HEADLINER: MindShare’s Mike is happy to stay well out of the limelight - Mike Wood doesn’t regard his new position as a step down, Anna Griffiths says

Mike Wood is feeling the worse for wear after entertaining a client until the early hours of the morning and his small frame looks rather fragile in the enormous grey boardroom which was once part of Frank Sinatra’s flat.

Mike Wood is feeling the worse for wear after entertaining a client

until the early hours of the morning and his small frame looks rather

fragile in the enormous grey boardroom which was once part of Frank

Sinatra’s flat.



Although there may be murmurs that his new job as deputy managing

director of the merged WPP media operation, MindShare, is a step back,

the former media director of JWT doesn’t appear to be at all put out. He

will report to Mandy Pooler, his counterpart at the Network, who has

been made managing director of MindShare (Campaign, last week).



In a quiet, undefensive tone, Wood explains: ’At the moment I head a

department and in that sense there isn’t a change. I will be part of

running a company as opposed to being part of managing a department,

which in itself is a sizeable step and an exciting one. It gives you

more control of your destiny because you are making bigger

decisions.’



But Wood is not a media ego (a rare phenomenon) and is happy to duck out

of the limelight. As one colleague puts it: ’Mike isn’t what you call

the world’s greatest showman. He has an extremely dry sense of humour

and is very pragmatic. He puts his head down and gets the job done, and

gives other people the opportunity to shine in the business.’ With the

high-profile leadership of Dominic Proctor and Pooler, insiders believe

Wood will be invaluable in getting the operational side of things sorted

out.



He’s been at JWT since 1983 when he joined as a press buyer, working his

way through the ranks to become deputy media director in 1991. He has no

plans to move on just yet. ’I stay because it’s a great place to work,’

he explains. ’We have some fantastic clients to work with and great

plans. I don’t think you can say I will be here forever, I’m maybe only

halfway through my working life. The creation of MindShare is very

exciting and I’m hugely looking forward to being part of its growth and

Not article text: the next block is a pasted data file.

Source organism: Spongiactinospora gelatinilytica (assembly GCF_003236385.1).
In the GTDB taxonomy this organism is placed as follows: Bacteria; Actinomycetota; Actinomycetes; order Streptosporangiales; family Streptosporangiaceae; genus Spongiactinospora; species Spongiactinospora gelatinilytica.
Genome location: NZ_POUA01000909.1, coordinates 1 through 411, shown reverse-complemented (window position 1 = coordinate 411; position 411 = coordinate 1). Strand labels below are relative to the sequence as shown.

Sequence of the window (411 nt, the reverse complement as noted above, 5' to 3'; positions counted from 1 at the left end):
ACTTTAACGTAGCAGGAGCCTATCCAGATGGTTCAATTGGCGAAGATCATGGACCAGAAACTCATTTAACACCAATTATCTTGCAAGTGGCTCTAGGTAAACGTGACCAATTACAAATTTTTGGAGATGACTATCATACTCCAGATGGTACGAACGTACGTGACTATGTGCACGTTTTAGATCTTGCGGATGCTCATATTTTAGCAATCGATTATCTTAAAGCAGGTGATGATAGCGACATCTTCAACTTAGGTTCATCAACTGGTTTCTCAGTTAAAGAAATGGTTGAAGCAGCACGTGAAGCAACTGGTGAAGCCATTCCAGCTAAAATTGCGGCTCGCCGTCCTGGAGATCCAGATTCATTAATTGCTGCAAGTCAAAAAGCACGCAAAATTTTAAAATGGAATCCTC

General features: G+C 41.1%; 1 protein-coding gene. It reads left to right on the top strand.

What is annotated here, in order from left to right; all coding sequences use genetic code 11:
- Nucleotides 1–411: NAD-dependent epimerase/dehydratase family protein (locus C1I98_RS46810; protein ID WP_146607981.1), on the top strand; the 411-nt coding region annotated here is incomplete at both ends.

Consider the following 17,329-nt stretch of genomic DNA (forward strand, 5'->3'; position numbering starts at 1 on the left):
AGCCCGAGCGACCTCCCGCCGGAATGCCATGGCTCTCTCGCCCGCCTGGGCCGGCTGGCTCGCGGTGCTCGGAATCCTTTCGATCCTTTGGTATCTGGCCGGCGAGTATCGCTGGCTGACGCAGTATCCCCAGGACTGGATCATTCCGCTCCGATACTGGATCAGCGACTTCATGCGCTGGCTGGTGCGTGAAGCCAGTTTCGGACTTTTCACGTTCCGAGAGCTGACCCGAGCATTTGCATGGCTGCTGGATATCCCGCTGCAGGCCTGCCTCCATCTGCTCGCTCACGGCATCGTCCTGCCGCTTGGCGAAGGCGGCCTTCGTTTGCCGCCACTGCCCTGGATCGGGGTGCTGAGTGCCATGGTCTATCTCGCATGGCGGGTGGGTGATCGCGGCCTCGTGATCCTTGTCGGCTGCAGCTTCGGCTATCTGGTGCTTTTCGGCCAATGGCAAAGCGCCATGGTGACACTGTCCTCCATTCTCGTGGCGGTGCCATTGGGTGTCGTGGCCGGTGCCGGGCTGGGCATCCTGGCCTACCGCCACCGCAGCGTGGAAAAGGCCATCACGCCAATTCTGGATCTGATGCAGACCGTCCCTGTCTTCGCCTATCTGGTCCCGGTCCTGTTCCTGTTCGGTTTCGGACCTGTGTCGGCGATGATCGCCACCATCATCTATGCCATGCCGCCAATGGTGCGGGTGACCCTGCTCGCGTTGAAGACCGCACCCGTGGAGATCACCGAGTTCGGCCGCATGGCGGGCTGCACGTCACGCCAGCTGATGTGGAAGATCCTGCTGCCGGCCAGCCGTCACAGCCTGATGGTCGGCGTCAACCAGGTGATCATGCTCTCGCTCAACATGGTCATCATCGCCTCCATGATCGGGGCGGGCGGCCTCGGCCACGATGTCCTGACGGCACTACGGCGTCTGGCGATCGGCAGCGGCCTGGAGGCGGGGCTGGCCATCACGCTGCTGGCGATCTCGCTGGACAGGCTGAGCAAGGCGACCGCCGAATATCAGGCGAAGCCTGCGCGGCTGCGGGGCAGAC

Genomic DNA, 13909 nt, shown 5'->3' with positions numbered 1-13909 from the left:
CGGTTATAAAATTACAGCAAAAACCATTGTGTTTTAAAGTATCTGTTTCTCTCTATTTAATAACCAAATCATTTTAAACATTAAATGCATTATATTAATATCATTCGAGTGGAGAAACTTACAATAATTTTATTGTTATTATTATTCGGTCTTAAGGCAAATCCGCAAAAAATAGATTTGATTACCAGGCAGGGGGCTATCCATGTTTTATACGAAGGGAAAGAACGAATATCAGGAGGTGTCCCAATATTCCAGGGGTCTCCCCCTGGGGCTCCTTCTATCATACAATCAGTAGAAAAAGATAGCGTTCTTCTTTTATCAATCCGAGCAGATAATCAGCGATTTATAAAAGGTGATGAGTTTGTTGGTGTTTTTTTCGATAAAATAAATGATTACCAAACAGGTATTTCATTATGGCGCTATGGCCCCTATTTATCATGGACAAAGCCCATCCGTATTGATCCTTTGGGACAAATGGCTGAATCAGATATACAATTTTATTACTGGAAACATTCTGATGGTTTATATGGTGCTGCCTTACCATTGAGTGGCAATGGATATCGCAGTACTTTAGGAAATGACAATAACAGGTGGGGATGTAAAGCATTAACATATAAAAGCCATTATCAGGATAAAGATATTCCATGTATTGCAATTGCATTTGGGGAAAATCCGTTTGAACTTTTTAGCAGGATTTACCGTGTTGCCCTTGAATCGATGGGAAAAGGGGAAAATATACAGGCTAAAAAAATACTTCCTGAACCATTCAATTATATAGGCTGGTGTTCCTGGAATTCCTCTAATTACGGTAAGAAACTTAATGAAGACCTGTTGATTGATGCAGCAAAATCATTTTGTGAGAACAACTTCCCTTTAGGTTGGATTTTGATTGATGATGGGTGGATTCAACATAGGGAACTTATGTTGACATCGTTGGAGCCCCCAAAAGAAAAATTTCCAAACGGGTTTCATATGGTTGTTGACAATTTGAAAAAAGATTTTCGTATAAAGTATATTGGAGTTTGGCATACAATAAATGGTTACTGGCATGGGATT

development.’ If he chose to do something else, he says, he would work

for himself in a business outside advertising.



Wood and alcohol don’t mix, as he is more than willing to admit, which

may explain why he chooses not to work the media social circuit

particularly hard. ’I’m not like other people in the industry who spend

lots of time socialising after hours. My incapacity for alcohol doesn’t

allow me to prop up bars very much.’ Some clients find it rather

endearing, though.



According to Bill Barker, head of broadcast at JWT: ’He took a Nestle

client out for lunch to get to know him better. Both rolled back four

hours later and I’ve never seen anything so sycophantic in all my life.

They were saying things like, ’I really love you,’ and ’you’re a great

guy.’’



Despite such affectionate encounters, however, the past nine months has

been disappointing for JWT London in terms of media wins. Since January

JWT has failed to clock up any new business except in Europe with the

centralisation of Kellogg’s and, in March, it lost the pounds 11 million

Esso account. But Wood is optimistic about MindShare’s future. ’It has

been a difficult year for new business. The public speculation about the

creation of a new company has made it hard. But with MindShare next year

promises to be better.’



Wood lives in Bromley with his wife and two children, and occasionally

does strange things like cycling all the way to Paris. He fell into

media in 1978 after applying for a job as a copywriter at Allen Brady &

Marsh, lured by the vision of cream suits with large lapels and open-top

red sports cars.



’Halfway through describing what I thought made great ads, Terry Oakley

asked me what my arithmetic was like, which seemed a strange question

for someone who aspired to be David Abbott.’ He was taken on as a media

buyer.



One of Wood’s responsibilities at MindShare will to blend the cultures

of JWT and the Network. ’We won’t go in one day and mess around with the

client team, it would be damaging to our business. However, from time to

time people need to have their jobs refreshed, moving on to new

accounts, so it makes sense that when we make this natural change we are

conscious of the benefits of integrating the two companies.’



And, should any problems arise, Wood will have a cost-saving

solution.



A colleague says: ’We once had a conversation about the media department

which was bursting at the seams. Mike suggested we give people smaller

desks. He’s very financially astute.’



THE WOOD FILE



1978: Media buyer, Allen Brady & Marsh



1981: Media buyer, Manton Woodyer Ketley and Partners



1983: Press buyer, J. Walter Thompson



1987: Assistant media director, JWT



1989: Appointed to JWT board



1991: Deputy media director, JWT, promoted to media director in 1994



1997: Appointed deputy managing director, MindShare.



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